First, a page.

Seattle: Judging Cochon 555, the Super Bowl of Swine

[Photographs: Luuvu Hoang; Slideshow photographs: Leslie Kelly, unless otherwise noted]

Just how much pork can one person eat without feeling like a complete pig?

Oh lardy! On Sunday in Seattle, I ate more than 30 dishes as a judge at this year's Cochon 555, the nationwide pigstravaganza that pits five chefs in eight cities against each other in a sort of Super Bowl of Sustainable Swine. The chefs are paired with five farmers who raise heritage breed pigs, which is what this whole event is all about. (Can we get a round of applause for those outstanding pig producers? YAY!)


A sampler plate. [Photograph: Luuvu Hoang]

This year's event in Seattle featured last year's champ, John Sundstrom of Lark, Holly Smith from Cafe Juanita, Jason Stratton from Spinasse, Rachel Yang from Joule and Revel and Seattle restaurateur Ethan Stowell who now has four restaurants. An impressive lineup for sure and they brought their A-game. And by A-game, I mean pork belly topped with kimchi, bacon brittle gelato, pork blood ravioli, Scrapple Bomba, ham topped with "lardonnaise", trotter fritters, lard biscuits and much, much more.

While the food was gorgeous and tasted as good as it looked, it was a huge treat to meet the farmers and hear their tales. Most are small, family operations, looking to recapture the deep flavors and the over-the-top fattiness of breeds of old: the Hampshire (Jones Family Farms), Red Wattle (Mosaic Farm), Tamworth (Zorn Family Farm), Berkshire (Newman Farms) and a cross of Old Spot, Duroc and Poland from a couple who call their farm The Collective.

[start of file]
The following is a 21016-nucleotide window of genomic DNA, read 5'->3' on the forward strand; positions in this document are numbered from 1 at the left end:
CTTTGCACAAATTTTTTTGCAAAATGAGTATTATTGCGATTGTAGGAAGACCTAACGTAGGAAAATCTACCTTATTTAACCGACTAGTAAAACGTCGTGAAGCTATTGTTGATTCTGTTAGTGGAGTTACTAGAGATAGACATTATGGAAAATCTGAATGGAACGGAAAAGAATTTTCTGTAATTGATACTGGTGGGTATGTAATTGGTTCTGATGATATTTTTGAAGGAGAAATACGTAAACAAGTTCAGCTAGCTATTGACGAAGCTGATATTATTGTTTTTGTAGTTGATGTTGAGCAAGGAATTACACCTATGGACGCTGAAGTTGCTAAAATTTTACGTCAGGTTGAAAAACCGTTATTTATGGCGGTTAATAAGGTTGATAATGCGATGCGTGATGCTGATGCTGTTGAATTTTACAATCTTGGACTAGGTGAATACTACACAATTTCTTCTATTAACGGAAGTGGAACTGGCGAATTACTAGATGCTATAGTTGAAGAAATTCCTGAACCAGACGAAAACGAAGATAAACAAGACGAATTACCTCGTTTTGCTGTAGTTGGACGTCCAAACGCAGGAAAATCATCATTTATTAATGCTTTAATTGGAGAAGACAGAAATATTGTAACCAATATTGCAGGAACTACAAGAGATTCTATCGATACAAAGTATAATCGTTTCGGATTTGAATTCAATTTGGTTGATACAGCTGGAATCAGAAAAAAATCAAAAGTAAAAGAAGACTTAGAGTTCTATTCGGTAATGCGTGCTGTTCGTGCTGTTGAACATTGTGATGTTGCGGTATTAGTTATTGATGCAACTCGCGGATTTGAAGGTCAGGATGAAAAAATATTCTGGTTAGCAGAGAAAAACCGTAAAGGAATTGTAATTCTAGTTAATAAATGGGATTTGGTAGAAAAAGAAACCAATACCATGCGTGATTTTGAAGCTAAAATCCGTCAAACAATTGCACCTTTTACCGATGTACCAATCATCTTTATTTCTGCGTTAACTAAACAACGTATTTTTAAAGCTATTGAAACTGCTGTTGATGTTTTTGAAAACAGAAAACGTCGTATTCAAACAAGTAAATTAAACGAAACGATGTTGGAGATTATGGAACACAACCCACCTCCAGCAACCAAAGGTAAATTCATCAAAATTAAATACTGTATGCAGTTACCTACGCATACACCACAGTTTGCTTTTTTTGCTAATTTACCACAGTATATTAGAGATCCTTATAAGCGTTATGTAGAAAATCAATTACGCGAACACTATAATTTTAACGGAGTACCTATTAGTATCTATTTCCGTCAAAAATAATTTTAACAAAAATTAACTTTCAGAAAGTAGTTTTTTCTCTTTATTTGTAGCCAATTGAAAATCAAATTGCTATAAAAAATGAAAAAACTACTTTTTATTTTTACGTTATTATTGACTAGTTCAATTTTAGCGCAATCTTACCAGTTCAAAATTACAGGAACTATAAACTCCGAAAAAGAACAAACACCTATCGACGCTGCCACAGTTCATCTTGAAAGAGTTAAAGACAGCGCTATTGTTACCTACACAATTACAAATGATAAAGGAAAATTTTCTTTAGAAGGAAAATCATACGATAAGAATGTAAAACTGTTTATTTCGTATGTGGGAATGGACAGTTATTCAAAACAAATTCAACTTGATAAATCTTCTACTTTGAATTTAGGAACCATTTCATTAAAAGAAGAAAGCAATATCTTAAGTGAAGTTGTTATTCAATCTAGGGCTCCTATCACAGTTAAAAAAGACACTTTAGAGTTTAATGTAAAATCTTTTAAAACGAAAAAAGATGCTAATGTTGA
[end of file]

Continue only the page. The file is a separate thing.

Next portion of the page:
To get primed for this bazillion calorie pig-out, I came hungry, just as organizer Brady Lowe suggested. "Pace yourself," he instructed the 20 judges. "Don't get overly ambitious about eating everything or you're going to break into a pork sweat tomorrow."

The biggest challenge was holding back. Everything tasted so wonderful. And the chefs were mostly pretty brilliant in using the whole beast. (Though I didn't see any snout or tail on the table.) Plates of porktastic bites were delivered over the course of about an hour. Each chef walked us through their painstaking preparations.

When the last plate was cleared and while ballots were tallied, a couple of Porcelet de Lait that had been roasted Luau-style by Adam Stevenson at Earth and Ocean were served to the crowd of 300.

The winner?

John Sundstrom took top honors for the second year in a row. His Thai-style crab and pork sausage was one of my favorites from a long list of dazzling pork dishes. Can hardly wait for next year.

More photos in the slideshow »